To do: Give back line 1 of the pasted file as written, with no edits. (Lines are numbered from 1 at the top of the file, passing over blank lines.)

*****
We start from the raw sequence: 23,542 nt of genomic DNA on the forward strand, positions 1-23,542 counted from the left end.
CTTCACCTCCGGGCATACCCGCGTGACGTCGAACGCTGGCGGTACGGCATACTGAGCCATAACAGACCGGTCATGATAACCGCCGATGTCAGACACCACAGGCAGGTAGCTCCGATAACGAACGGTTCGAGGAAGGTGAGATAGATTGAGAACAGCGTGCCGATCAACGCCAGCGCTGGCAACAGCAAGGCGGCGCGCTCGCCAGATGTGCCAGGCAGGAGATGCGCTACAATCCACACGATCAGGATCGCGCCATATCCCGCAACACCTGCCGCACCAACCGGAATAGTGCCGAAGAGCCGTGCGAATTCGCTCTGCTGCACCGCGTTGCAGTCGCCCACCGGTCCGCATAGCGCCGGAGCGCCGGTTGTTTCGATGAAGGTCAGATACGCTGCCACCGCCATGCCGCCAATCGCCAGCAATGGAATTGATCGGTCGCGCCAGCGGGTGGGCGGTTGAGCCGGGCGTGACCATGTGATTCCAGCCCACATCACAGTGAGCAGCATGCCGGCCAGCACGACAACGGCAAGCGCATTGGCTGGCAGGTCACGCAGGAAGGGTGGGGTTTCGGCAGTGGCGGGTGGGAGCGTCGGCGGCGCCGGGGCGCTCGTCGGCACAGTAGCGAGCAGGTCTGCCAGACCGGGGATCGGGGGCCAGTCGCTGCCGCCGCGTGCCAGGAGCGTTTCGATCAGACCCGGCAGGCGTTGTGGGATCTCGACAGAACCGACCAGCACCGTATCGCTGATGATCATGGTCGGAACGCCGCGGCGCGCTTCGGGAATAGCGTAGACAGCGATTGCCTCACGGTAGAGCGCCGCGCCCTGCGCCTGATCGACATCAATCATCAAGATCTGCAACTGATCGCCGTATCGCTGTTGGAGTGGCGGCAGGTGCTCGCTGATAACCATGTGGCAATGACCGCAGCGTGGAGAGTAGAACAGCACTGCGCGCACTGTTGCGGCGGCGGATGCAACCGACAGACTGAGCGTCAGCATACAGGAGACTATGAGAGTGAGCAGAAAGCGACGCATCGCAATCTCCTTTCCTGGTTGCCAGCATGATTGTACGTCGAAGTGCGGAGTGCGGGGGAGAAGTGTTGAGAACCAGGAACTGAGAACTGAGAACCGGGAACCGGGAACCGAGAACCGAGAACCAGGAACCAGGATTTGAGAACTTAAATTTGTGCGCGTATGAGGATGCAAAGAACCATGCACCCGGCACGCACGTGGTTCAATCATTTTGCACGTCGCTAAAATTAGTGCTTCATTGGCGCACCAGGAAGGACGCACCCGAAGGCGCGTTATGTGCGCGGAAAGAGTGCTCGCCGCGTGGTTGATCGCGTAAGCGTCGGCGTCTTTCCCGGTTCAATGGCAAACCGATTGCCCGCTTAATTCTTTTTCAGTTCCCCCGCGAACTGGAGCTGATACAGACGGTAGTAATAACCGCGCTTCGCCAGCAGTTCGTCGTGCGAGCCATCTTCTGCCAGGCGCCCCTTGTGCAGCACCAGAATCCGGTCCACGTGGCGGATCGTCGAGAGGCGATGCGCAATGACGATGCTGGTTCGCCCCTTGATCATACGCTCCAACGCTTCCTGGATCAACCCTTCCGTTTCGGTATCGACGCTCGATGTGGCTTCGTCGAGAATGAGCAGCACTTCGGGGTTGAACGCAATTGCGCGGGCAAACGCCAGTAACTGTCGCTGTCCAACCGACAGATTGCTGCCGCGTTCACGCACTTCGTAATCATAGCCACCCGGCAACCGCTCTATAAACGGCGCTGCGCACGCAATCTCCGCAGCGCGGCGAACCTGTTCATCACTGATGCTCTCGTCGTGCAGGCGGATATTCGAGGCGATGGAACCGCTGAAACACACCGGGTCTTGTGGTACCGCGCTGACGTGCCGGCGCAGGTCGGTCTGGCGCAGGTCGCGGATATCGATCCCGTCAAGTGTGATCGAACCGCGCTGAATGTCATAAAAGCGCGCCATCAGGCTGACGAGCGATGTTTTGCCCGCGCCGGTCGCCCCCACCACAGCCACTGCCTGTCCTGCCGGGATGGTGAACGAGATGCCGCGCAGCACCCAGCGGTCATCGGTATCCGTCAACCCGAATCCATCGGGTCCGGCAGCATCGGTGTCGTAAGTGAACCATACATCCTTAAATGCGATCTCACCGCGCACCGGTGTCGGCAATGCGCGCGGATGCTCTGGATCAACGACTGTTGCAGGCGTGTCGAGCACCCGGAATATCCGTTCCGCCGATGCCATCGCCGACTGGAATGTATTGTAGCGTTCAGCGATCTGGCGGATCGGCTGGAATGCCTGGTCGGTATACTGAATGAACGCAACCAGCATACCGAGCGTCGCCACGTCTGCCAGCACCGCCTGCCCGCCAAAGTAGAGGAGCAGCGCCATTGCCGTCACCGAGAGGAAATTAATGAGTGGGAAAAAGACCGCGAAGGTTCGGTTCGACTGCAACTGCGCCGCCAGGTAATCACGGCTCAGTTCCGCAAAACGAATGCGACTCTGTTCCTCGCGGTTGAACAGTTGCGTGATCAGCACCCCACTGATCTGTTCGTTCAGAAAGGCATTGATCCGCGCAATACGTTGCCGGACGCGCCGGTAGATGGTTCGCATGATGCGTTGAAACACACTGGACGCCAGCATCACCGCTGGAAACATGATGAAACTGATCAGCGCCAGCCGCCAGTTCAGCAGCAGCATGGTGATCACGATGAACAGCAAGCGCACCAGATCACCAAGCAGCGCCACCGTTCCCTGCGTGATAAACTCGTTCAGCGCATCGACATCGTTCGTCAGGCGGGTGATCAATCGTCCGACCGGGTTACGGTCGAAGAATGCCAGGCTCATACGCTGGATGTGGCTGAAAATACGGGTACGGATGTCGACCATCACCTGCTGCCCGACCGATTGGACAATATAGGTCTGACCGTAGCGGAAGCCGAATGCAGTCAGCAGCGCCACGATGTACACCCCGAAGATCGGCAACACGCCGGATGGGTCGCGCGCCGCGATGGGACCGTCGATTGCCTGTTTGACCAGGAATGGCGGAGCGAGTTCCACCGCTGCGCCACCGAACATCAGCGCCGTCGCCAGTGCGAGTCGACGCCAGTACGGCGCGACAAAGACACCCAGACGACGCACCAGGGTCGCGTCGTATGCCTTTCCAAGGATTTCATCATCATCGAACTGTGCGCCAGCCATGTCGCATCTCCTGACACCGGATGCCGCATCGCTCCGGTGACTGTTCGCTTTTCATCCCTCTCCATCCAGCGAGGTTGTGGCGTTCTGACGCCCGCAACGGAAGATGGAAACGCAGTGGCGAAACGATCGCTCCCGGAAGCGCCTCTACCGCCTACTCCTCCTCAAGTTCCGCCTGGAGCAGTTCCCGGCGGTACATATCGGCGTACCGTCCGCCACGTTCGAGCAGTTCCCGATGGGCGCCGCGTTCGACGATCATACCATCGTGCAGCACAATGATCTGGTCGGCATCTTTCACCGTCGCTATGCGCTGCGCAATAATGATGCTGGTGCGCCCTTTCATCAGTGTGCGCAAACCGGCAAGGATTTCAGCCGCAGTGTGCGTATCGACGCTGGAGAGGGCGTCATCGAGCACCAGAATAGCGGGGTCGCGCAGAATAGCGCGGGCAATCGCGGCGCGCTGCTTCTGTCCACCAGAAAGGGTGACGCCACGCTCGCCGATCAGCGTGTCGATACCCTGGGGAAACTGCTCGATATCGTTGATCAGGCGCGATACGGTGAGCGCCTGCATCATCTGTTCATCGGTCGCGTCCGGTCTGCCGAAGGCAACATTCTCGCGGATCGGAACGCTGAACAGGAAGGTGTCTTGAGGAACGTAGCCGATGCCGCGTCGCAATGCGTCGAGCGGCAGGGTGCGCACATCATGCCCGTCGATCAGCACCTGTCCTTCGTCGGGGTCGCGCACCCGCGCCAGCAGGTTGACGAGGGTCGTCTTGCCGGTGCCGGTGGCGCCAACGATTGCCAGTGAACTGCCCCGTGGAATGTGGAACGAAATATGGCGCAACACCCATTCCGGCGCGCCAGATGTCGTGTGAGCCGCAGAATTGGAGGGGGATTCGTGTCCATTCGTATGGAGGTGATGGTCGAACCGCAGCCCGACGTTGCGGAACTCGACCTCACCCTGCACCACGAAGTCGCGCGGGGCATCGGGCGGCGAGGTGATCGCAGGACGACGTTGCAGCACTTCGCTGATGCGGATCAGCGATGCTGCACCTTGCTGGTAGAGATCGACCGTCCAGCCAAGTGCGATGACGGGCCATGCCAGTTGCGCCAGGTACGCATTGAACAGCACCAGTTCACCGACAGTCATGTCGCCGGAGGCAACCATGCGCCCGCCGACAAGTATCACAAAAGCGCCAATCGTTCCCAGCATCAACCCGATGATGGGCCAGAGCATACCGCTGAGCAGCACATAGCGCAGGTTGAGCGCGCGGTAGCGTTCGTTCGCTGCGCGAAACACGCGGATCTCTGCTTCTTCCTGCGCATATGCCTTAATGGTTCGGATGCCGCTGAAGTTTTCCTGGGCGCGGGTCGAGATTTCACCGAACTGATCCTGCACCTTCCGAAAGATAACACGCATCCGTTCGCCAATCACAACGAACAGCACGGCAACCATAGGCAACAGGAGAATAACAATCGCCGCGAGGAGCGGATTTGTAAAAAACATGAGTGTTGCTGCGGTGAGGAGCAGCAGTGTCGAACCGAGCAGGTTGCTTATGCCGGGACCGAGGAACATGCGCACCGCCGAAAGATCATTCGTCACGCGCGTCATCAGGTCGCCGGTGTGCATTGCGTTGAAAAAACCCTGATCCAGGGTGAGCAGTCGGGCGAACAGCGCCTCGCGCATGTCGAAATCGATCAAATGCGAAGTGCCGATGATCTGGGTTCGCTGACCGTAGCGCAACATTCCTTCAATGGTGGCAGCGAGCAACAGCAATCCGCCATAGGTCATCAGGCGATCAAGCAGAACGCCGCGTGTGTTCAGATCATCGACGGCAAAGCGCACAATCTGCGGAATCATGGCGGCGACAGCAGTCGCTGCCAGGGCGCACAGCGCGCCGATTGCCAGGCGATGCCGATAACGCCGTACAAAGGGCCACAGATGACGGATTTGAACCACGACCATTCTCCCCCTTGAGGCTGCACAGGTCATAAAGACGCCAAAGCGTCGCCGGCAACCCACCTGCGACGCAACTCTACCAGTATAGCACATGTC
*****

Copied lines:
We start from the raw sequence: 23,542 nt of genomic DNA on the forward strand, positions 1-23,542 counted from the left end.